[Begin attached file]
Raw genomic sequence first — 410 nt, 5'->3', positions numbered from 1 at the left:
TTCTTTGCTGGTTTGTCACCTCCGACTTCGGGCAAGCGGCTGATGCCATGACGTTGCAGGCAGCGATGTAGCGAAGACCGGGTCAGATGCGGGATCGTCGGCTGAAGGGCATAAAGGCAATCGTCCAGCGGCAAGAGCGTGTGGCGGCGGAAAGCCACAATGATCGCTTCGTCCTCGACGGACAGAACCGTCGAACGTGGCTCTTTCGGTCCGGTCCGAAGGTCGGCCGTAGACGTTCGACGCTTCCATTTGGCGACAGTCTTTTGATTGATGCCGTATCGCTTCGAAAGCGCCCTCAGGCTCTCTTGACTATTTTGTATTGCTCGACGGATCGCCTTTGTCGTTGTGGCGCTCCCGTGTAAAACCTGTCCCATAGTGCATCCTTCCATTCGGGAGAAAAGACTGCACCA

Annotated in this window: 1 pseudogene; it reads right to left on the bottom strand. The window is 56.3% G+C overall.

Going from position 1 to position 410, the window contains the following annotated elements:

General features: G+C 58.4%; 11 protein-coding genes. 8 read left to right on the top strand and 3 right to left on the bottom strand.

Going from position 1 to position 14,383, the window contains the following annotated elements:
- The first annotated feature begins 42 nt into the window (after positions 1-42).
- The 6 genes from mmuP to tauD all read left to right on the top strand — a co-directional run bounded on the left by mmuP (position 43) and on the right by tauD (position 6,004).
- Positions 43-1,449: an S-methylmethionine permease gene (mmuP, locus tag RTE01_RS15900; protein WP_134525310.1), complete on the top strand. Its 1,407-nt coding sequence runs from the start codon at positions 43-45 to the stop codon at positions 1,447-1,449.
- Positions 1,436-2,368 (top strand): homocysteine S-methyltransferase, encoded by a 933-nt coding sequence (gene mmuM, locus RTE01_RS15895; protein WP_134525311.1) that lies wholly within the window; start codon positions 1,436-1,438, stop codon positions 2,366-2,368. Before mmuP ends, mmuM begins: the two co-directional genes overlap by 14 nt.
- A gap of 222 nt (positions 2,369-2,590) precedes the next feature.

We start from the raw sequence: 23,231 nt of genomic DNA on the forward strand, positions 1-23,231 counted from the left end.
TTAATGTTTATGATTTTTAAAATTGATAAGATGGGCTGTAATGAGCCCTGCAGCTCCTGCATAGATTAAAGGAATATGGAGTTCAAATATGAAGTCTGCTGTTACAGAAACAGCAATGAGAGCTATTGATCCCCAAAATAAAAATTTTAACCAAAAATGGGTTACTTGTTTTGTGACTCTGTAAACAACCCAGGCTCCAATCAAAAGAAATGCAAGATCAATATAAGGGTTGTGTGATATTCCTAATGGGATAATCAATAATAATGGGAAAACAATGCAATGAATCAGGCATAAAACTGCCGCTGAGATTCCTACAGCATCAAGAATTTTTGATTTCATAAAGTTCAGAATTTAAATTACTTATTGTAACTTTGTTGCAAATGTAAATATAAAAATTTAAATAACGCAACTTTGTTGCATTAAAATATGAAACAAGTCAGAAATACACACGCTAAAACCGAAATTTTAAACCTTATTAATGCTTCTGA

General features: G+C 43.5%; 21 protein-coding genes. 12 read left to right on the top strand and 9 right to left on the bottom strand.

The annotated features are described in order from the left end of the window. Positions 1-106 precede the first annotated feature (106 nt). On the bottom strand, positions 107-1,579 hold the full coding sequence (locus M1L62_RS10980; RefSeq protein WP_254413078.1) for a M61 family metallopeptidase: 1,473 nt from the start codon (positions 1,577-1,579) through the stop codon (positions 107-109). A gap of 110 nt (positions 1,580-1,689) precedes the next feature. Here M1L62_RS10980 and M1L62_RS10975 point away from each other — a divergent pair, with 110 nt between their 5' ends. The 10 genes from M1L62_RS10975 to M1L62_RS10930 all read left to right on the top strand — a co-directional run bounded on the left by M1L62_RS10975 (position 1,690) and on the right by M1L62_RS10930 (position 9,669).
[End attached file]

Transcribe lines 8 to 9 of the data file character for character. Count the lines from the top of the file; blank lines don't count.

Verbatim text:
- The 6 genes from mmuP to tauD all read left to right on the top strand — a co-directional run bounded on the left by mmuP (position 43) and on the right by tauD (position 6,004).
- Positions 43-1,449: an S-methylmethionine permease gene (mmuP, locus tag RTE01_RS15900; protein WP_134525310.1), complete on the top strand. Its 1,407-nt coding sequence runs from the start codon at positions 43-45 to the stop codon at positions 1,447-1,449.